“I feel much better about it now” in 100,000 words or less
A bit back I watched Maxed Out and King Corn and left both wondering what role I play in the mass consumption and extreme materialistic culture we have become. After the movies, my role was problematic. I make things. Things that I want people to buy. Not only do I want people to buy them, I really *need* people to buy them. It is my livelihood, it is my family’s only income right now and without the continued support, we would be in real trouble. But I was struck wondering what role I played in the problem. Wishing I could produce things and work on the barter system alone. Dreaming of how amazing it would be to swap skills, items and food with other folks. Wishing I could exchange a wooden keepsake for more ink or my dentist bill for a collection of rubber stamps, trade my rent for a few wedding toppers. But it’s not practical, cash is king. I can work at doing the best I can but, inevitably, cash is necessary. And I make mine by creating things, items, goods to sell.
About this time, I also ran across a company based in Korea that had stolen some of my stamp designs and was producing a stamp set with some of my own designs. Besides the shock and sadness that they were so blatantly ripping me off, I was struck by how cheaply they were selling the set. It sent my mind to another spot of what is more important, the fact that you have a cute stamp or a cute *handmade* stamp. Because the cost of the two is very different. This lead to what is the true cost of handmade. Some people look at a handmade item and think they could make some version of that idea for cheaper. And you very well may be able to do just that, but the cost of a product is not merely in the computation of the supplies used in the end result. Having been self-employed for several years now, the cost is so much higher. There are taxes, healthcare costs, web hosting fees, publicity costs, legal and accounting fees, countless hours designing and perfecting an item, searching and sourcing the right materials–the list is endless, seemingly ceaseless. Yet, therein lies the difference, it’s not just about getting that cute stamp. When you buy handmade directly from an individual, you are investing in me. And not just in me, but in my products, in my ideas and in my own well-being. When you buy something from me, you just gave me a double high five. We just connected and shook hands like mad. Seriously, its the most wonderful feeling to go buy groceries and know that I am buying groceries this week thanks to the support of Anna, Todd, Margaret and a boutique store in Australia. They made it possible. It is truly the most beautiful experience.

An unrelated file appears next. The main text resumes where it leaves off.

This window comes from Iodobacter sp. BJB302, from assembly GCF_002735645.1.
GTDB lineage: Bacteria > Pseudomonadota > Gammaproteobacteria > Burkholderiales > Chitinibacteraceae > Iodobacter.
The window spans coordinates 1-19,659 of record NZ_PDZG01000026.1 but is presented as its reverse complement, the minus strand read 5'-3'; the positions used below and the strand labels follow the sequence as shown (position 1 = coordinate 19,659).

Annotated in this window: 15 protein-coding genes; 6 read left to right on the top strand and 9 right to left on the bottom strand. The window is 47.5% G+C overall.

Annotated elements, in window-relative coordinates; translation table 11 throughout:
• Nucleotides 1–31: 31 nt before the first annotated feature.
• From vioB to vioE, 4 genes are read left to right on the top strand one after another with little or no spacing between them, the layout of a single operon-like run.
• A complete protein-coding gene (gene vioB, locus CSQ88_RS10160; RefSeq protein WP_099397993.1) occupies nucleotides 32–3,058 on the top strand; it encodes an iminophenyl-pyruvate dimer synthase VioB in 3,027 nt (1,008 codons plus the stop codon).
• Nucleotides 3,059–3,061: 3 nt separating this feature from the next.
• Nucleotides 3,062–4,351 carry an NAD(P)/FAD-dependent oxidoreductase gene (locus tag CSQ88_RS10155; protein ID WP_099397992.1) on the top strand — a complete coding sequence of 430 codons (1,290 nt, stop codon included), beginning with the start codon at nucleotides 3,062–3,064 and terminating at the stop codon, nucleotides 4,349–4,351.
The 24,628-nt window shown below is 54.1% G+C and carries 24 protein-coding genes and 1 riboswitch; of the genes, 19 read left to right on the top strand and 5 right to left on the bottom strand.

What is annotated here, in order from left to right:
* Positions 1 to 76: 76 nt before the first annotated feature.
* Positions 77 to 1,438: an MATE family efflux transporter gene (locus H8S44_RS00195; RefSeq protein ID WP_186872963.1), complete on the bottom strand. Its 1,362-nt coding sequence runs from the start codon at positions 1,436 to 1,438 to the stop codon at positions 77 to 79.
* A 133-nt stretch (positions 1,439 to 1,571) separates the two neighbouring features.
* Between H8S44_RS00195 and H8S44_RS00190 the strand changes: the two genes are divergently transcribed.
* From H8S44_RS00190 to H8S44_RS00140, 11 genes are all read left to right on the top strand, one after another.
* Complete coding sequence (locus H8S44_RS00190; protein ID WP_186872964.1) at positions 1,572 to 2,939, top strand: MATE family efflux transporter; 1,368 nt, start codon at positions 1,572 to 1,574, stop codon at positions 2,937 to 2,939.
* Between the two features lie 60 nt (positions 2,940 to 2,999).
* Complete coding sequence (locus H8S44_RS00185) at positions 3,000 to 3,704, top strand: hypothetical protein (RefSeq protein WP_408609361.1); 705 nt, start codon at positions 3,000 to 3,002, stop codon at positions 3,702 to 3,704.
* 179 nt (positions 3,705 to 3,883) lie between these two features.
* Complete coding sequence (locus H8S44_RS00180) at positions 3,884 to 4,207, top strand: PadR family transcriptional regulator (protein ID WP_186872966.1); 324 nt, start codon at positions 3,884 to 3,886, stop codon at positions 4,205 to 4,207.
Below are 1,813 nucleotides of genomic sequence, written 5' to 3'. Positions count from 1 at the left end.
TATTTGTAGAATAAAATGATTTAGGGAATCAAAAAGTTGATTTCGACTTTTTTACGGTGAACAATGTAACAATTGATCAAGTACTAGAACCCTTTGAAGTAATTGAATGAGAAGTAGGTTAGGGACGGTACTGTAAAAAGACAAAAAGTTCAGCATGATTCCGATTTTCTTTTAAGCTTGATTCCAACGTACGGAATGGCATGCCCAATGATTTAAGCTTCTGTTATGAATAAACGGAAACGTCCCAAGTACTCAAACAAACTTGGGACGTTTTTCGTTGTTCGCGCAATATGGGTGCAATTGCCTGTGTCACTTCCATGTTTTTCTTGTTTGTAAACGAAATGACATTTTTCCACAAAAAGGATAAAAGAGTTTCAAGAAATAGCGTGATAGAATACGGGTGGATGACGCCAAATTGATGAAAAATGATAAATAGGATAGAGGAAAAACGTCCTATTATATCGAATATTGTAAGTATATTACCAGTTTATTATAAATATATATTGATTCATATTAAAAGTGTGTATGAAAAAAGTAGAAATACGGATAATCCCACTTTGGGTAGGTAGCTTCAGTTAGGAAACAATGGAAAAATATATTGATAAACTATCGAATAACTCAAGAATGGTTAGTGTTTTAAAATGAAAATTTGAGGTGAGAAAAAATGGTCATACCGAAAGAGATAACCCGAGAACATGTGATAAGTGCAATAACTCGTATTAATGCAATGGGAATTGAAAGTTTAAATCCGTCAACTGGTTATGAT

Then wouldn’t you know, two days ago NPR was broadcasting a show about dying and how to do it well. The idea of putting affairs in order, telling folks what you want to tell them now, not in a year from now because a year from now may not happen. (Which is not a guarantee for anyone, me included.) And it brought back up all these thoughts and I realized this is what was missing in my equation before, in my computation of what role I played in the buy, buy, need more, materialistic mentality. It was the experience and the community we share. I don’t make things to show other people how rich you are, or make things to impress your neighbors. I make things to create and share a memory with you, to create an experience you will remember. To bring things and people together. And I’m so blessed and lucky to be given the opportunity to do that. And I hope that when you buy something from me, that connection is felt. Even though time does not always allow me the opportunity to respond fully to every question or to say yes to every request, I hope that the objects I make celebrate a moment for you. And I hope that this space, this steno pad, provides direction for you to make and share more with your family and peeps. And while it may be nice to consider a cash-free society, I’m feeling pretty darn good these days about my role in the current one. High five to that!
I leave you with an image of my buddy squirrel who came so close to me yesterday, I swear it would have jumped on my leg and crawled around to my shoulder and kissed my cheek if I had stayed still just a moment longer. How’s that for the bigger picture giving me a high five, too. Either that, or I was convinced it might take the clothespin doll I was photographing under my tripod. I bet it needed a little something to up the ante on his pending nut stash swap. You can have it tomorrow, little man. I’ll leave it by the back door.